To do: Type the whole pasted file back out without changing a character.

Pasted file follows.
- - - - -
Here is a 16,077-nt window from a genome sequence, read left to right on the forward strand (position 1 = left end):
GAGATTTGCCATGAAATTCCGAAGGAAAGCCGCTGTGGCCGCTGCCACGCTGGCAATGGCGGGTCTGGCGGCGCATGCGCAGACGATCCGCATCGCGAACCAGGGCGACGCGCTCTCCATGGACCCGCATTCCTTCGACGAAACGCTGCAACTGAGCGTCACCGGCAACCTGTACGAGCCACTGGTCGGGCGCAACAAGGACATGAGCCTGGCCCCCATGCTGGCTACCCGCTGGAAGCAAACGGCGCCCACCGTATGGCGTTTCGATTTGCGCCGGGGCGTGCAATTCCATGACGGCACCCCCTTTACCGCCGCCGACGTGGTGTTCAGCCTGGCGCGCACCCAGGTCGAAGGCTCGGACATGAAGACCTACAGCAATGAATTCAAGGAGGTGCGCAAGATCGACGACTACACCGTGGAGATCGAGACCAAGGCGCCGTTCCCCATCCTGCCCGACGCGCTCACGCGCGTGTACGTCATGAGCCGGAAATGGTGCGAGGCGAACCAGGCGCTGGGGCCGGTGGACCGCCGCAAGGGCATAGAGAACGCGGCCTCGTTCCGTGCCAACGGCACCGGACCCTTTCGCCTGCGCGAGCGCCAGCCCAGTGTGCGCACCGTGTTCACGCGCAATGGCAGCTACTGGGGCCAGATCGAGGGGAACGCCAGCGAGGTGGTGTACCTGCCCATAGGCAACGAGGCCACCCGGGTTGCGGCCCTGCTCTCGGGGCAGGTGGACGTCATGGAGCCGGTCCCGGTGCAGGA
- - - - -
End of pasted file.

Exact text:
Here is a 16,077-nt window from a genome sequence, read left to right on the forward strand (position 1 = left end):
GAGATTTGCCATGAAATTCCGAAGGAAAGCCGCTGTGGCCGCTGCCACGCTGGCAATGGCGGGTCTGGCGGCGCATGCGCAGACGATCCGCATCGCGAACCAGGGCGACGCGCTCTCCATGGACCCGCATTCCTTCGACGAAACGCTGCAACTGAGCGTCACCGGCAACCTGTACGAGCCACTGGTCGGGCGCAACAAGGACATGAGCCTGGCCCCCATGCTGGCTACCCGCTGGAAGCAAACGGCGCCCACCGTATGGCGTTTCGATTTGCGCCGGGGCGTGCAATTCCATGACGGCACCCCCTTTACCGCCGCCGACGTGGTGTTCAGCCTGGCGCGCACCCAGGTCGAAGGCTCGGACATGAAGACCTACAGCAATGAATTCAAGGAGGTGCGCAAGATCGACGACTACACCGTGGAGATCGAGACCAAGGCGCCGTTCCCCATCCTGCCCGACGCGCTCACGCGCGTGTACGTCATGAGCCGGAAATGGTGCGAGGCGAACCAGGCGCTGGGGCCGGTGGACCGCCGCAAGGGCATAGAGAACGCGGCCTCGTTCCGTGCCAACGGCACCGGACCCTTTCGCCTGCGCGAGCGCCAGCCCAGTGTGCGCACCGTGTTCACGCGCAATGGCAGCTACTGGGGCCAGATCGAGGGGAACGCCAGCGAGGTGGTGTACCTGCCCATAGGCAACGAGGCCACCCGGGTTGCGGCCCTGCTCTCGGGGCAGGTGGACGTCATGGAGCCGGTCCCGGTGCAGGA